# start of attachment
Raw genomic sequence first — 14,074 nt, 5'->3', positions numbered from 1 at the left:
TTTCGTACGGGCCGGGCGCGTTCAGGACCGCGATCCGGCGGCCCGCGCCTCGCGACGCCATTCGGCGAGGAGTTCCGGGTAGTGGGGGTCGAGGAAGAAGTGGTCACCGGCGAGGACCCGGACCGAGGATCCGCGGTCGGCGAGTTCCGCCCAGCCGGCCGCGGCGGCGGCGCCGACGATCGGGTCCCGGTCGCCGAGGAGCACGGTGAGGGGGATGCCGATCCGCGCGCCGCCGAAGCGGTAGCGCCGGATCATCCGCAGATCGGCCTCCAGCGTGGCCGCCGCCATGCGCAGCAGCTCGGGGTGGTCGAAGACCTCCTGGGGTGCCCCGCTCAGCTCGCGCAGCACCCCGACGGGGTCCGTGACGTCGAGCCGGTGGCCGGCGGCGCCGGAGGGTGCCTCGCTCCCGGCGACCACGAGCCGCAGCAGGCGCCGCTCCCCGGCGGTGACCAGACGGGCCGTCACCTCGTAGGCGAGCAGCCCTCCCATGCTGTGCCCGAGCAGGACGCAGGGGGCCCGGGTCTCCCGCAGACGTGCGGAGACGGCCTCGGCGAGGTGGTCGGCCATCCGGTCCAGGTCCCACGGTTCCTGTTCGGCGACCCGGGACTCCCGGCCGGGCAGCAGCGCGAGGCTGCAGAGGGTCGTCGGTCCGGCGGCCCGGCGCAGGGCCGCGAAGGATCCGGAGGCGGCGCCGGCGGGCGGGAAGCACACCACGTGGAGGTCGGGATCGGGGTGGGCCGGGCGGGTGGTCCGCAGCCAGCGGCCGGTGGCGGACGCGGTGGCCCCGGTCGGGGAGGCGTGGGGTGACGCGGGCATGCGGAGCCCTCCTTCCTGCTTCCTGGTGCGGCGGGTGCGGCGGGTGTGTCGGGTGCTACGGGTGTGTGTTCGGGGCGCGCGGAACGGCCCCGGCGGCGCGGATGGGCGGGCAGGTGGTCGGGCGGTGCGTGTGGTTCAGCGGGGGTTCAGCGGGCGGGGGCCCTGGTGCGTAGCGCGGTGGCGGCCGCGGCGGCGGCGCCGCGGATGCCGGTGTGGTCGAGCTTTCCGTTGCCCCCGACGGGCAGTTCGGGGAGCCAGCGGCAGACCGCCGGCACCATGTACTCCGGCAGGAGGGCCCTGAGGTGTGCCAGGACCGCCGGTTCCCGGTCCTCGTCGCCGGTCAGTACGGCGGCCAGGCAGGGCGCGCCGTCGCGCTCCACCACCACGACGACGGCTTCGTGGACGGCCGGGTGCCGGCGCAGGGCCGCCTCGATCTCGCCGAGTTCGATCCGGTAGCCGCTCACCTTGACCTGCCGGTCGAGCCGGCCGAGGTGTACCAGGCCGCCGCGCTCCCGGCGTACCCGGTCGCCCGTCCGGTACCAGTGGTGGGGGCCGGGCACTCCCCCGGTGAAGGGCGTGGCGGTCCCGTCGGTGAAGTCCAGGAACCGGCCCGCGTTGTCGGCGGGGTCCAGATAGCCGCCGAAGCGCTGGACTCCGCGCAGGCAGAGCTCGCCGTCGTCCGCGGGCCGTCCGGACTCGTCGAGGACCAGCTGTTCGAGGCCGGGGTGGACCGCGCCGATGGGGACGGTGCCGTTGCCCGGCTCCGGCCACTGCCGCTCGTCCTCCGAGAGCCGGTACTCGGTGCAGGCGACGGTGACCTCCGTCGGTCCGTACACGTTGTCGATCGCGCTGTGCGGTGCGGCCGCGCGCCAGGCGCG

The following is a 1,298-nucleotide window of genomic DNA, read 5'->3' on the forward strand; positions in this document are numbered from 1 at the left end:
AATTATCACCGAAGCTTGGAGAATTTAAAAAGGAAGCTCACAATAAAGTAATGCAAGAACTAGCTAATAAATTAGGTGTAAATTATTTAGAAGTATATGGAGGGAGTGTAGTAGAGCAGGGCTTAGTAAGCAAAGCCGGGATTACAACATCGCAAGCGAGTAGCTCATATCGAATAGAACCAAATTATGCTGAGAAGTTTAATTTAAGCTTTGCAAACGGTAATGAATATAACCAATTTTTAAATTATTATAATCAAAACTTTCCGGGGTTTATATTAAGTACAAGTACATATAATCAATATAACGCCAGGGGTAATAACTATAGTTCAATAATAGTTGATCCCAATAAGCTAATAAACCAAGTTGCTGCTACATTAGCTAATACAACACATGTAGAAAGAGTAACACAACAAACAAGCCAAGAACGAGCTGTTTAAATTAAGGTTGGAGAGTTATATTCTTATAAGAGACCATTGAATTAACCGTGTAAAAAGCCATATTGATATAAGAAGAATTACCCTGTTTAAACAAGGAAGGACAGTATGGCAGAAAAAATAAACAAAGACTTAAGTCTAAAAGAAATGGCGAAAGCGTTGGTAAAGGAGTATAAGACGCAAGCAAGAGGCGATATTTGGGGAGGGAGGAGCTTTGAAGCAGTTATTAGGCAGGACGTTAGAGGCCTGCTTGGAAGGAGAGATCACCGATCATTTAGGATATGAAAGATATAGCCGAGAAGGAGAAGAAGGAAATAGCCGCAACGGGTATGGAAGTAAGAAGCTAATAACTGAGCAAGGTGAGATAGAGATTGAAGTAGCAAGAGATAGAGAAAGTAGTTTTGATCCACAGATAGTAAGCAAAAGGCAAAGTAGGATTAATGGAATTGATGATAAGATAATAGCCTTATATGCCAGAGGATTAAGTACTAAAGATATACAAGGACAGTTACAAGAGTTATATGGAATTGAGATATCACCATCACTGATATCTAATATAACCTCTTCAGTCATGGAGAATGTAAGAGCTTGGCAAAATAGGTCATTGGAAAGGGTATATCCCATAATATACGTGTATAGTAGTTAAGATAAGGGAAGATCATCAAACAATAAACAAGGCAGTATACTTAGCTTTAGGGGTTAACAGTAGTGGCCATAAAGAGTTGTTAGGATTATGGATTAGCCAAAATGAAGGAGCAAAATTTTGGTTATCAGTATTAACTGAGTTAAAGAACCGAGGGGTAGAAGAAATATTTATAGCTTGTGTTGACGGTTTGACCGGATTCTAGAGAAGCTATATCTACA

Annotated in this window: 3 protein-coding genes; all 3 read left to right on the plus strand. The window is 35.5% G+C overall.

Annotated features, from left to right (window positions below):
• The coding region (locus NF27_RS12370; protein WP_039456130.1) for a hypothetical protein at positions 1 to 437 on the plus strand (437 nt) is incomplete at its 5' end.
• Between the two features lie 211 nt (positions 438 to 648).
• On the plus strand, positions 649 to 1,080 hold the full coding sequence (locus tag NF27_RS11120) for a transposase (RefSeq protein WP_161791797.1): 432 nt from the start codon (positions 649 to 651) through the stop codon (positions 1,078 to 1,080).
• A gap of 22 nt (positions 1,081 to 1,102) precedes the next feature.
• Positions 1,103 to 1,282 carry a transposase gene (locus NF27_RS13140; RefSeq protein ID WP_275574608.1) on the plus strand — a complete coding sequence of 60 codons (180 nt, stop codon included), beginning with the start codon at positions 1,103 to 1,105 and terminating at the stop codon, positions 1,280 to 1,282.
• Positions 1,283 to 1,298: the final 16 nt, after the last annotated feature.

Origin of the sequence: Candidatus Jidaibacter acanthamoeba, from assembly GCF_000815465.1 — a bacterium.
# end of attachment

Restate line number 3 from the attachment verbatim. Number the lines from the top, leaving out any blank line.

The following is a 1,298-nucleotide window of genomic DNA, read 5'->3' on the forward strand; positions in this document are numbered from 1 at the left end: